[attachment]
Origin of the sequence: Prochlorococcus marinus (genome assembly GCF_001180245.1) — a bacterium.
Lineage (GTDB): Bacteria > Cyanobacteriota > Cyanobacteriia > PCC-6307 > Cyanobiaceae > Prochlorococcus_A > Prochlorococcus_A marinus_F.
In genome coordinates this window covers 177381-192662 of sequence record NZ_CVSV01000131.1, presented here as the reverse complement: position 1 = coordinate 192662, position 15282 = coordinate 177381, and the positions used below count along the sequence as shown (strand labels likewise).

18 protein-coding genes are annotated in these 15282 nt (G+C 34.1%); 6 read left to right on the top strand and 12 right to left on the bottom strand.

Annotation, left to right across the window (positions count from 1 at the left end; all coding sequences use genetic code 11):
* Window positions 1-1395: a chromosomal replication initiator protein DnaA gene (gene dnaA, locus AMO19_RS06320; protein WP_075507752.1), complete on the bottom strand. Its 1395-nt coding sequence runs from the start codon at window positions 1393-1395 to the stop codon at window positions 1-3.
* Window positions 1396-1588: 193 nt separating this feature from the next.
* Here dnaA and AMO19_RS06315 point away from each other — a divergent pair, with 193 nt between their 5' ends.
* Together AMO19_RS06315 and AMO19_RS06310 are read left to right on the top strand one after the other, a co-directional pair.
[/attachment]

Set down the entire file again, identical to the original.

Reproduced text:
Origin of the sequence: Prochlorococcus marinus (genome assembly GCF_001180245.1) — a bacterium.
Lineage (GTDB): Bacteria > Cyanobacteriota > Cyanobacteriia > PCC-6307 > Cyanobiaceae > Prochlorococcus_A > Prochlorococcus_A marinus_F.
In genome coordinates this window covers 177381-192662 of sequence record NZ_CVSV01000131.1, presented here as the reverse complement: position 1 = coordinate 192662, position 15282 = coordinate 177381, and the positions used below count along the sequence as shown (strand labels likewise).

18 protein-coding genes are annotated in these 15282 nt (G+C 34.1%); 6 read left to right on the top strand and 12 right to left on the bottom strand.

Annotation, left to right across the window (positions count from 1 at the left end; all coding sequences use genetic code 11):
* Window positions 1-1395: a chromosomal replication initiator protein DnaA gene (gene dnaA, locus AMO19_RS06320; protein WP_075507752.1), complete on the bottom strand. Its 1395-nt coding sequence runs from the start codon at window positions 1393-1395 to the stop codon at window positions 1-3.
* Window positions 1396-1588: 193 nt separating this feature from the next.
* Here dnaA and AMO19_RS06315 point away from each other — a divergent pair, with 193 nt between their 5' ends.
* Together AMO19_RS06315 and AMO19_RS06310 are read left to right on the top strand one after the other, a co-directional pair.